I drew inspiration from the sweet custom Mag builds made by members of CandlePowerForums.com and BudgetLightForum.com.  Some of the lights they build really make mine look workmanlike in comparison.  I encourage you head over to those forums and look around...heck, maybe even take your coat off, introduce yourself, and stay a while. 

If you're not so sure about building one yourself, but the idea of a custom Mag floats your boat, you'll want to check out Jayrob's XM-L Maglite sales thread on CPF!  Jayrob wasn't the first to modify Maglites with 10+ Watt LEDs, but he'll build you one exactly the way you want it.  Jayrob has impeccable feedback because he backs up what he sells 110% and he goes over every detail with you so you'll make an informed choice.  He has options for custom battery voltage monitors, superior reflectors, even a cut-down 1D stubby version--check it out!

Now, you budding flashoholic, you.   I bet you're thinking, "the good old Maglite is decent: they're made in USA, tough as nails, and they are fairly inexpensive here in the States."  Well, I would have to agree with you.  I practically guarantee this Mag build will put a grin on your face if you've ever owned or used what is the quintessential flashlight to so many.

With a modicum of skill, resourcefulness, and patience you can modify your incandescent or LED Mag with a Cree XM-L LED, turning it into a powerhouse flashlight capable of 1000+ emitter lumens, regulated output, and multiple brightness levels.  The great thing is it retains the familiar Maglite styling.  A majority of high-output flashlights these days try to sell tacticool features and hyper-militant styling and simply look tacky (pocket-shredding "assault crown bezels?").  The Mag design is timeless, practical, and the body makes it a great mod host (it's a big mass of aluminum).

Below: six-thousand word essay on real-world performance

Step 1: It Ain't All About Flux.

We decided his brother would appreciate an XM-L with 3000K correlated color temperature.  It closely mimics the light from halogen car headlights.  It appears even warmer here than in real life because the camera's white balance was fixed at ~5700K for these pictures.  Your eyes' automatically adjust white balance in real life, and the light does not appear quite this warm in use.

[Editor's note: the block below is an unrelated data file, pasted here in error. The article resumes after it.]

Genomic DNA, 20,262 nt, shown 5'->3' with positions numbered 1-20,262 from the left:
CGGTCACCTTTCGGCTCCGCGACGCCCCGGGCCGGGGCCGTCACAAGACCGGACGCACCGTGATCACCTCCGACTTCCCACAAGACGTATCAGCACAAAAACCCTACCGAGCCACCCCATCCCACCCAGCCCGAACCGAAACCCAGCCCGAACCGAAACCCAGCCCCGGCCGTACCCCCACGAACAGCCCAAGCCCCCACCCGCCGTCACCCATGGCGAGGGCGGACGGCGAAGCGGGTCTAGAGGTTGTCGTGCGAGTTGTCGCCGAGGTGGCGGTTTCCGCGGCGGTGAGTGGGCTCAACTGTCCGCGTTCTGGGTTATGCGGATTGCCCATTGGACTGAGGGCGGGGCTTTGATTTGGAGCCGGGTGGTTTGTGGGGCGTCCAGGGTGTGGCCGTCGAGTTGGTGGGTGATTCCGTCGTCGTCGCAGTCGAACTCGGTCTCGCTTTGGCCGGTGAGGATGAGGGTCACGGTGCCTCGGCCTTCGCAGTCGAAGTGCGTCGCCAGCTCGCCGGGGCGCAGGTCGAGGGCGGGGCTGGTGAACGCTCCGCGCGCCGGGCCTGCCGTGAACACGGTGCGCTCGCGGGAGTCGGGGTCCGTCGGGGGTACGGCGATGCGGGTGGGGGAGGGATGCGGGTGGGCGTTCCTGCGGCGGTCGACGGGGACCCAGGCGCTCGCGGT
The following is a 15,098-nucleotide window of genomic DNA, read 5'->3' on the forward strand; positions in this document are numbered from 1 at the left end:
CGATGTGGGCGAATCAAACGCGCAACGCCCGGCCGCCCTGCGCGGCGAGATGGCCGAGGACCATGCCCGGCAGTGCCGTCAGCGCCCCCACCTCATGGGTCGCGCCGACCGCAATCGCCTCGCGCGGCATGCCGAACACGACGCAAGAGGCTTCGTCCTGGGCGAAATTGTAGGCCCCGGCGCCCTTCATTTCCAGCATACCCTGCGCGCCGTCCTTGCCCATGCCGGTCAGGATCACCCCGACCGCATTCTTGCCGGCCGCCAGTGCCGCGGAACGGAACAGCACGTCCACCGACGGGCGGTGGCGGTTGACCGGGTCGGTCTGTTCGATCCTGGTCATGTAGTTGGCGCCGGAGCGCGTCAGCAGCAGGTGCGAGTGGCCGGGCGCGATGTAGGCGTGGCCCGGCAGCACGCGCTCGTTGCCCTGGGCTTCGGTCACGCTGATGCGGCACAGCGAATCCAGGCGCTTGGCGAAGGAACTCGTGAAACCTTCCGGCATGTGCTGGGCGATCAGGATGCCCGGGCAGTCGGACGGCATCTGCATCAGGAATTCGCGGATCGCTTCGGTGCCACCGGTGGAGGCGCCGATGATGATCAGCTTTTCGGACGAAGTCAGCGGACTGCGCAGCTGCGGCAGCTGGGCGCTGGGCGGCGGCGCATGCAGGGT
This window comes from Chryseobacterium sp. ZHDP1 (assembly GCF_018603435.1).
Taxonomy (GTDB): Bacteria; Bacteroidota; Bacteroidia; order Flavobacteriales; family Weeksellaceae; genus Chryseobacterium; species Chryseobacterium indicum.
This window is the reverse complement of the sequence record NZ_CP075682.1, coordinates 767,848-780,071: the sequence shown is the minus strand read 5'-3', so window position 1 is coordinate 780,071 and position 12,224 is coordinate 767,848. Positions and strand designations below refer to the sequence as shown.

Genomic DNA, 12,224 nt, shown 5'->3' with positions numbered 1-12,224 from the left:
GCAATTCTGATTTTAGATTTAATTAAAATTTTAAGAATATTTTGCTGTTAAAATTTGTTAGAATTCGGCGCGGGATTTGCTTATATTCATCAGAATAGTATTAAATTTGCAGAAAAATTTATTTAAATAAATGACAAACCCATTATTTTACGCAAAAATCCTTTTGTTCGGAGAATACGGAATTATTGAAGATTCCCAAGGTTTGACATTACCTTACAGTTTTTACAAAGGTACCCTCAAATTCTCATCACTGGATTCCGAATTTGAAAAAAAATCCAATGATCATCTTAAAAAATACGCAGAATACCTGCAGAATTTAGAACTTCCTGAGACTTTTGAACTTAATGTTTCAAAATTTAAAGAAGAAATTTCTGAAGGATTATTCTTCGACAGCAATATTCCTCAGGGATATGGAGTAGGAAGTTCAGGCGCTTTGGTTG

Don't get hung up on losing a flux bin or two if you want a particular tint.  The tint we chose for my buddy necessitated a low-ish T3 flux bin--it produces about a third less light than an XM-L U3.  That might seem like a big difference, but if you want a warmer/high CRI tint, you have to accept a hit in output.

It's a game of give and take.  For me, Quality > Quantity.

Update: Cree has since released the XM-L2.  It's a little brighter.  Generally, I recommend it if you find an XM-L2 with a desirable tint or if tint does not matter to you.
Hey, OminWrench8000, I did basically the same project over the course of the summer and posted a instructable on this project too! I look forward to seeing how yours turns out. I used an aspherical lens so I could achieve the "direct projection" effect of the LED Die. Check out my instructable: https://www.instructables.com/id/LED-Maglite-CREE-XM-L-Modification/
Great start. I await the final product. Do you do anything to the original reflector so the LED will focus the beam better?
Thank you! I'll upload and annotate photos documenting the rest of the build shortly. <br> <br>The original smooth incandescent reflector does a pretty good job once you cut off the cam so the LED can be focused, and it requires a slightly raised pedestal (~8 or so millimeters) so the LED can be properly focused. In my experience the incandescent reflector works much better with cool white tints than it does with neutral and warm white tints. A warmer tint XM-L (5000K or less) in this kind of reflector results in a flat yellow hotspot that does not resemble a Planckian black-body radiator (imagine the color of French's Mustard...). <br> <br>The above beamshots feature a warm white XM-L. However, I used Mag's deep LED reflector for that particular build. It blends the warmer tint emitted at wider angles and the cooler light emitted elsewhere from the die. The tint is consistent throughout the beam and bears strong resemblance to an incandescent light source (~3000K), which is what my friend wanted. The deep reflector does not require much if any kind of raised pedestal for the emitter in order to focus properly; the focal point is approximately at the lip of the opening. <br> <br>Hope that helps, but let me know if you have any other questions or if my explanations require clarification. Some ideas are difficult to summarize succinctly!

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